The next plugin is called taglist. I found this to be really useful in larger programming projects, usually when there were single files consisting of thousands of lines of code. It allows you to bring up a window with a list of the various tags in the file you’re editing. This requires that the exuberant ctags program is installed on your machine. You can jump to the various functions and variables by switching over to that window and pressing ‘enter’ on the one to which you want to jump. It’s quite nice when you have 15 functions and they are spread out over a 1500 line code file. I tend to find myself either searching repeatedly or slowly scrolling up and down to find the spot I want to go to when I don’t have taglist available. It really makes a difference. The taglist project also has its own webpage if you’re interested.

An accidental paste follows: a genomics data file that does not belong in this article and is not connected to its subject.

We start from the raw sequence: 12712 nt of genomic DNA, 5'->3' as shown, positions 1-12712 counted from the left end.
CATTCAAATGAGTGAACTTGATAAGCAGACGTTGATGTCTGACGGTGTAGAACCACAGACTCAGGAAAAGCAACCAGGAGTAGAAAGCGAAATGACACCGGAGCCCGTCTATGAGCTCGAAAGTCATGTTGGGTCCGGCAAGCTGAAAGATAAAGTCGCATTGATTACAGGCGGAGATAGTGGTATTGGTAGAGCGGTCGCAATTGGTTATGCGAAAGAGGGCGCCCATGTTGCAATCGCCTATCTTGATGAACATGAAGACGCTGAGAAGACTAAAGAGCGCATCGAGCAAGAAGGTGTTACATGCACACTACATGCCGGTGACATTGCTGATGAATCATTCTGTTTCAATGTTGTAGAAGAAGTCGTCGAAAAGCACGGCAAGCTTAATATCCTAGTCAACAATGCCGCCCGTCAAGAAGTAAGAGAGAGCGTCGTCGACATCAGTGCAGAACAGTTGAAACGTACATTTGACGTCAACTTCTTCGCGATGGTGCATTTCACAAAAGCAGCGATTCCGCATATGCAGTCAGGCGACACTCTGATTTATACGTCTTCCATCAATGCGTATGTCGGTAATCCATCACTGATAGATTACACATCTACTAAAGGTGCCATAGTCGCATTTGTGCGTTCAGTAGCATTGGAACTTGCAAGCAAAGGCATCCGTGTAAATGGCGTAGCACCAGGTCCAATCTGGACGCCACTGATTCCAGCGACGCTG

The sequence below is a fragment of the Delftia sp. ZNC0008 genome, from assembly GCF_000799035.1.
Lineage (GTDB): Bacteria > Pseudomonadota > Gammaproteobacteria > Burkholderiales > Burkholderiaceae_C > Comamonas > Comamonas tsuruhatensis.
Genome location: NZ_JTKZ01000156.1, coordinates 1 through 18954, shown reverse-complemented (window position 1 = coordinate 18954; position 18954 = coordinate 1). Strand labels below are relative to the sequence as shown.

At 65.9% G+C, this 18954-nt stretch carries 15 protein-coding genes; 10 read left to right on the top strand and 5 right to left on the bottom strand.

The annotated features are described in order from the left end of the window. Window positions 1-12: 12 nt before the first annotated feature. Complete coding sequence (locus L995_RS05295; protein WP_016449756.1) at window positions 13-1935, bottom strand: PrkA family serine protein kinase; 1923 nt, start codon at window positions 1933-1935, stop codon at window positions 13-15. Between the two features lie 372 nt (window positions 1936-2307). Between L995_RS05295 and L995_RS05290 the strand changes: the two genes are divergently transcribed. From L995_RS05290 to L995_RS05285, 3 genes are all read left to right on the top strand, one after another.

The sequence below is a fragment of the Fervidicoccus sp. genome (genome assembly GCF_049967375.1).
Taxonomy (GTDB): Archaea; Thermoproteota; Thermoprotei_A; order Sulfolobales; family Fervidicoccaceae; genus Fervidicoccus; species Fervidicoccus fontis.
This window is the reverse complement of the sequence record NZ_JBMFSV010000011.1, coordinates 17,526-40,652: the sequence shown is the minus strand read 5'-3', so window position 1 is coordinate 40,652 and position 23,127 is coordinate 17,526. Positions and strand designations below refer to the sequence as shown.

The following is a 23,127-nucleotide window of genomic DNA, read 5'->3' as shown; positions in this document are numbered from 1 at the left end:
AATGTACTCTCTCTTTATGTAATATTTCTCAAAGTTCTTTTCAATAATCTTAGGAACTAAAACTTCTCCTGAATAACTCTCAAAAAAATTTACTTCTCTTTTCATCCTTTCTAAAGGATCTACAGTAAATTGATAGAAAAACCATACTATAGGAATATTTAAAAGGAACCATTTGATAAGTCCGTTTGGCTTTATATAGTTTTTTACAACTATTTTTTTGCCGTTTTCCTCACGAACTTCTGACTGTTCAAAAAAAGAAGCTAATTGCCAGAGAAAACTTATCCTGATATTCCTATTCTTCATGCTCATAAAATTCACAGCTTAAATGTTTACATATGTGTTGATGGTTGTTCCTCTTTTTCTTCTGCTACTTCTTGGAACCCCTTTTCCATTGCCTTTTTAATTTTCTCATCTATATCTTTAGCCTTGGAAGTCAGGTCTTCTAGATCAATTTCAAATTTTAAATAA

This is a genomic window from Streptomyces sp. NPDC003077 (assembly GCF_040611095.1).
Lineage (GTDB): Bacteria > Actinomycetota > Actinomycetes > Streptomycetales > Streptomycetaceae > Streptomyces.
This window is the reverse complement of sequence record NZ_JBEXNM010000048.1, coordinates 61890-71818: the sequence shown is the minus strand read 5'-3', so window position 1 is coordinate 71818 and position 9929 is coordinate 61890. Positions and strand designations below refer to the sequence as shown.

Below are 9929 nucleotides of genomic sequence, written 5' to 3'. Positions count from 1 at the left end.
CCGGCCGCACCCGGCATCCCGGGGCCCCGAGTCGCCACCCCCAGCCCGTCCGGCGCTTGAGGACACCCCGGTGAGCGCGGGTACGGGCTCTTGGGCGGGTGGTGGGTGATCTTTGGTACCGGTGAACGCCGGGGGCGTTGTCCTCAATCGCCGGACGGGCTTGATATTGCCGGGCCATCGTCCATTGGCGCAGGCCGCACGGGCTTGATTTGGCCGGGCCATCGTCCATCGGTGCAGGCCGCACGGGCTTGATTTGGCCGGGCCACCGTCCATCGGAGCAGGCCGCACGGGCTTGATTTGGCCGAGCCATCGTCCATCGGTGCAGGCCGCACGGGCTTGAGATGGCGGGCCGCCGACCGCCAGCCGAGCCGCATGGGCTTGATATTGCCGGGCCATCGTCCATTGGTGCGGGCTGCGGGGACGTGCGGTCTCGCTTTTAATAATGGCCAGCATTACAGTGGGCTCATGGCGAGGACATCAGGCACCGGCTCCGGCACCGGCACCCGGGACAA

For those of you who use Gentoo Linux, like me, these plugins are both in portage and waiting for you to emerge them.

so much to do, so little time..

Posted on April 14th, 2005 in Life, Programming | No Comments »

I’m going out of town for my brother’s wedding this weekend. I’m not very good at packing. Actually, it’s not that I’m not good at packing. It’s really that I’m not good at packing so much as I used to always forget something. It’s rare that I do that now, but I never feel like I have everything I need as a result. Anyhow, the whole process of traveling gets me a little flustered as a result. Plus, it’s a strange week already since I’m enrolled in that training class. It just feels like I’m not getting to cross many things off my to do list.